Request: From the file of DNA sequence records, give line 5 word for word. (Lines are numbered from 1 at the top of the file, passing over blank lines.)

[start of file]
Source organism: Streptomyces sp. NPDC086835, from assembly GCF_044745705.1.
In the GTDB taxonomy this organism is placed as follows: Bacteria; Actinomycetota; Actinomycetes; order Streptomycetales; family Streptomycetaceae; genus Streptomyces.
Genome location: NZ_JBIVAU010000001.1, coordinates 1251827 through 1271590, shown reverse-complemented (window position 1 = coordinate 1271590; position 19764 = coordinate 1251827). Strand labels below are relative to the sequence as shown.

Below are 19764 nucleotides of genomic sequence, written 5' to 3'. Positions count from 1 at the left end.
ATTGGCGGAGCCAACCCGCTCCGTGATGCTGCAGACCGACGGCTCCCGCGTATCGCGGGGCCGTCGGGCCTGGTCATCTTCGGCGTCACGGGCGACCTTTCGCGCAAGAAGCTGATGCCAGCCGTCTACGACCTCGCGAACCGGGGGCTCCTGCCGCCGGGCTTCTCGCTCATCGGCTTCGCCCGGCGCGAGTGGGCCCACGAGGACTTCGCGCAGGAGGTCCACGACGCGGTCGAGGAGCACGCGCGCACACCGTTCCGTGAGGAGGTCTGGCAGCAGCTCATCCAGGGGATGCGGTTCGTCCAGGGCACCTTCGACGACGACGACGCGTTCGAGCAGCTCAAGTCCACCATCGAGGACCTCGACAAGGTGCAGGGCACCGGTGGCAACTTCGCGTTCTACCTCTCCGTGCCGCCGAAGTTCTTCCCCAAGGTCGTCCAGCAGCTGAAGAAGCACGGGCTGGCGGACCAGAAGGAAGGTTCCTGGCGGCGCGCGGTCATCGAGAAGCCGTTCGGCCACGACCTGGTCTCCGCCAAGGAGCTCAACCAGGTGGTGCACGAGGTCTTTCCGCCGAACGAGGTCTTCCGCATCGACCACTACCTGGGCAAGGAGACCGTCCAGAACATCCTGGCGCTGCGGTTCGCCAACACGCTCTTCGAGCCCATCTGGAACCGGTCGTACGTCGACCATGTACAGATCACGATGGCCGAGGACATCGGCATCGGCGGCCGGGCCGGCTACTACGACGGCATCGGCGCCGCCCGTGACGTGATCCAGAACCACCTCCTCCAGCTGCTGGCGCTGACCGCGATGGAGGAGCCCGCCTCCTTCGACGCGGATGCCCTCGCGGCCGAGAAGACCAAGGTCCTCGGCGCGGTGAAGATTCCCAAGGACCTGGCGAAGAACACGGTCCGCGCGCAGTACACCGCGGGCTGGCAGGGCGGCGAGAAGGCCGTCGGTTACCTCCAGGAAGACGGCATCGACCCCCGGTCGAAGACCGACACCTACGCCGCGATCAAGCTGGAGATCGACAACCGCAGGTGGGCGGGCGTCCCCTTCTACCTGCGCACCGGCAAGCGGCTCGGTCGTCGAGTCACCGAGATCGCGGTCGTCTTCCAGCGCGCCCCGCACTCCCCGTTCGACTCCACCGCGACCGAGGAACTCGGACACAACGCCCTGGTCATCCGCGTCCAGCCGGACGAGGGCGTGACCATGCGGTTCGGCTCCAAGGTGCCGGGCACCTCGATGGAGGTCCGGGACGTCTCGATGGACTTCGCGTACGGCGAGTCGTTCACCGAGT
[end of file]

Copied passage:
ATTGGCGGAGCCAACCCGCTCCGTGATGCTGCAGACCGACGGCTCCCGCGTATCGCGGGGCCGTCGGGCCTGGTCATCTTCGGCGTCACGGGCGACCTTTCGCGCAAGAAGCTGATGCCAGCCGTCTACGACCTCGCGAACCGGGGGCTCCTGCCGCCGGGCTTCTCGCTCATCGGCTTCGCCCGGCGCGAGTGGGCCCACGAGGACTTCGCGCAGGAGGTCCACGACGCGGTCGAGGAGCACGCGCGCACACCGTTCCGTGAGGAGGTCTGGCAGCAGCTCATCCAGGGGATGCGGTTCGTCCAGGGCACCTTCGACGACGACGACGCGTTCGAGCAGCTCAAGTCCACCATCGAGGACCTCGACAAGGTGCAGGGCACCGGTGGCAACTTCGCGTTCTACCTCTCCGTGCCGCCGAAGTTCTTCCCCAAGGTCGTCCAGCAGCTGAAGAAGCACGGGCTGGCGGACCAGAAGGAAGGTTCCTGGCGGCGCGCGGTCATCGAGAAGCCGTTCGGCCACGACCTGGTCTCCGCCAAGGAGCTCAACCAGGTGGTGCACGAGGTCTTTCCGCCGAACGAGGTCTTCCGCATCGACCACTACCTGGGCAAGGAGACCGTCCAGAACATCCTGGCGCTGCGGTTCGCCAACACGCTCTTCGAGCCCATCTGGAACCGGTCGTACGTCGACCATGTACAGATCACGATGGCCGAGGACATCGGCATCGGCGGCCGGGCCGGCTACTACGACGGCATCGGCGCCGCCCGTGACGTGATCCAGAACCACCTCCTCCAGCTGCTGGCGCTGACCGCGATGGAGGAGCCCGCCTCCTTCGACGCGGATGCCCTCGCGGCCGAGAAGACCAAGGTCCTCGGCGCGGTGAAGATTCCCAAGGACCTGGCGAAGAACACGGTCCGCGCGCAGTACACCGCGGGCTGGCAGGGCGGCGAGAAGGCCGTCGGTTACCTCCAGGAAGACGGCATCGACCCCCGGTCGAAGACCGACACCTACGCCGCGATCAAGCTGGAGATCGACAACCGCAGGTGGGCGGGCGTCCCCTTCTACCTGCGCACCGGCAAGCGGCTCGGTCGTCGAGTCACCGAGATCGCGGTCGTCTTCCAGCGCGCCCCGCACTCCCCGTTCGACTCCACCGCGACCGAGGAACTCGGACACAACGCCCTGGTCATCCGCGTCCAGCCGGACGAGGGCGTGACCATGCGGTTCGGCTCCAAGGTGCCGGGCACCTCGATGGAGGTCCGGGACGTCTCGATGGACTTCGCGTACGGCGAGTCGTTCACCGAGT